Last week, the Southern District of New York dismissed with prejudice a putative consumer class action alleging that containers for Muscle Milk protein powder violated New York consumer protection laws because they were approximately one-third empty at the time of purchase. More specifically, the plaintiff’s Amended Complaint contended that “Defendant CytoSport, Inc. intentionally packaged its Muscle Milk powder products . . . in large, opaque containers that contain approximately 30% or more of empty space” and that “[c]onsumers, in reliance on the size of the containers, paid a premium price for [the products] which they would not have purchased had they known the containers were substantially empty.”

This case involves a challenge to what is known in the legal vernacular as food container “slack-fill,” which is the empty space in a food product container (usually the space between the food itself and the container’s opening; think of a bag of potato chips). More technically, the FDA defines slack-fill as “the difference between the actual capacity of the container and the volume of the product contained therein.” Under the federal Food, Drug and Cosmetic Act (FDCA) and FDA regulations implemented thereunder, a food product is considered misbranded “[i]f its container is so made, formed or filled as to be misleading.” Similarly, a container is misleading under FDA regulations if its contents cannot be fully viewed and it contains “nonfunctional slack fill.” So unless you are using clear plastic packaging or some other form of packaging where consumers can easily see exactly how much is inside, you need to look at how much slack-fill is present and why.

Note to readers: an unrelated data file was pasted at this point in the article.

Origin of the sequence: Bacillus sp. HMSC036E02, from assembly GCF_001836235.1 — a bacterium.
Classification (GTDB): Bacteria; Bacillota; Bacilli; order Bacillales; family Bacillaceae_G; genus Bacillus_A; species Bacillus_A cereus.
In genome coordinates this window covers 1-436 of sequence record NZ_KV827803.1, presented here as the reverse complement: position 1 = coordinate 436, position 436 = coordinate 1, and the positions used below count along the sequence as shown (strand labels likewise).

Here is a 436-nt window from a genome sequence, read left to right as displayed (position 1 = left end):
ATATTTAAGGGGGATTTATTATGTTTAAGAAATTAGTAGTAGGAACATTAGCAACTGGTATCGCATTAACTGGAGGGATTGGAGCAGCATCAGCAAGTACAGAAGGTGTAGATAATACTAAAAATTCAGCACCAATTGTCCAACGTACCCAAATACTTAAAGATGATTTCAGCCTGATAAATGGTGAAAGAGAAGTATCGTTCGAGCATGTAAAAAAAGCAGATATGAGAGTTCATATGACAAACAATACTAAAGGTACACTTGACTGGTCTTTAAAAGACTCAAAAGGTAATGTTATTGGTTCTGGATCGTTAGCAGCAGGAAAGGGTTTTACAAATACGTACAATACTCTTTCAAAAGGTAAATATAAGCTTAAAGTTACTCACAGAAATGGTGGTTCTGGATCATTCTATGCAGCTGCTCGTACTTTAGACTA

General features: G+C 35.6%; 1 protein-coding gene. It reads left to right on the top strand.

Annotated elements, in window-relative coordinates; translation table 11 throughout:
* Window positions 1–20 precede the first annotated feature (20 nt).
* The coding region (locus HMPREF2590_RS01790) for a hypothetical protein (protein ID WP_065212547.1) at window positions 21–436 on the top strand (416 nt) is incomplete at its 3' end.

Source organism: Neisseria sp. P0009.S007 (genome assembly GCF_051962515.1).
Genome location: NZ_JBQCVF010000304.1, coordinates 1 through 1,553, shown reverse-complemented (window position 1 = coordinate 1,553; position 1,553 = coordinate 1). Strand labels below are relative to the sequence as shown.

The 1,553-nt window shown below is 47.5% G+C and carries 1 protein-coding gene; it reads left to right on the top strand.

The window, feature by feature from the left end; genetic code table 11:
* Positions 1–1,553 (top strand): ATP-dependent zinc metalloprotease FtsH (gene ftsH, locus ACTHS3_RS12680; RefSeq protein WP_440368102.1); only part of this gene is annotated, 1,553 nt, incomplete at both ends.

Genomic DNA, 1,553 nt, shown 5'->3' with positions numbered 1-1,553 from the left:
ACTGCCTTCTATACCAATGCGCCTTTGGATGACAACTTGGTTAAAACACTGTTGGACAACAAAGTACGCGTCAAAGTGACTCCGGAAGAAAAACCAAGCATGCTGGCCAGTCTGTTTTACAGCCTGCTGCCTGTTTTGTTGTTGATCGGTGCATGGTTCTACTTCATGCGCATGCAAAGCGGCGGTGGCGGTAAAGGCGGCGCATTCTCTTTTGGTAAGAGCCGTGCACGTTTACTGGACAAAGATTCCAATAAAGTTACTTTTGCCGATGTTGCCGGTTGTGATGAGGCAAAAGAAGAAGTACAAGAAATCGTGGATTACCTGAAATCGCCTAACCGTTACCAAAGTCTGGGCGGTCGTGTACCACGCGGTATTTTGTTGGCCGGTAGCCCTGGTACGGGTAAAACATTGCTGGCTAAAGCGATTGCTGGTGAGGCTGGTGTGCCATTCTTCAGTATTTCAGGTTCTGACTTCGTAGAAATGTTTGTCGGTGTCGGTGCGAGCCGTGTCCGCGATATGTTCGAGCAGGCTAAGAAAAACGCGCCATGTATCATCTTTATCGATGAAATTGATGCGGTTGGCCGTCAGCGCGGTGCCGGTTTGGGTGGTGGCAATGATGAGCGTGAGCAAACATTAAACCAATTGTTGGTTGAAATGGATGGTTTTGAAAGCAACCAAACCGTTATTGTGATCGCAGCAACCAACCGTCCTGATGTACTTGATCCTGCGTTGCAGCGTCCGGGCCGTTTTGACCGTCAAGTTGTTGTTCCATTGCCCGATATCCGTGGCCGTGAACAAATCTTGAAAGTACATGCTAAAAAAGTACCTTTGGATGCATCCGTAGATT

Now not all slack-fill is misleading, only “nonfunctional slack-fill” or in other words, empty space that serves no purpose. There can be lots of good and necessary reasons for extra space in a container. But unless you fit into one of the categories the FDA details, your packaging can be ripe for an attack. FDA regulations provide that slack-fill “is nonfunctional and, therefore, misleading, unless it exists for one of six reasons set forth in the regulation,” which are: (1) the protection of the contents of the package; (2) the requirements of the machines used to enclose the contents in the package; (3) settling during shipping and handling; (4) the need for the package to perform a specific function; (5) the food is packaged in a reusable container with empty space as part of the presentation of the food; or (6) inability to increase the fill level or reduce the package size because, for example, the size is necessary to accommodate food labeling requirements or discourage theft.

For a very long time, slack-fill cases were nuisance actions largely brought by district attorneys in California. California has its own slack-fill laws. One that relates to food and one for non-food items. But that has changed in recent years as there has been a significant uptick in class actions filed with slack-fill allegations. There is no private right of action under the FDCA or FDA regulations for misleading, nonfunctional slack-fill claims. Instead, private plaintiffs usually sue under state consumer protection laws, arguing that because the product’s container allegedly violates FDA slack-fill regulations, it is misleading to consumers under state law.

Here, the plaintiff sued under New York’s Deceptive Trade Practices Act, which “does not, itself, contain safe harbors for functional slack-fill.” However, the statute does make it “a complete defense that the act or practice is . . . subject to and complies with the rules and regulations of, and the statutes administered by, . . . any official . . . agency of the United States as such rules, regulations or statutes are interpreted by . . . federal courts.” In other words, “if slack-fill passes muster under federal law, there is no state-law violation.”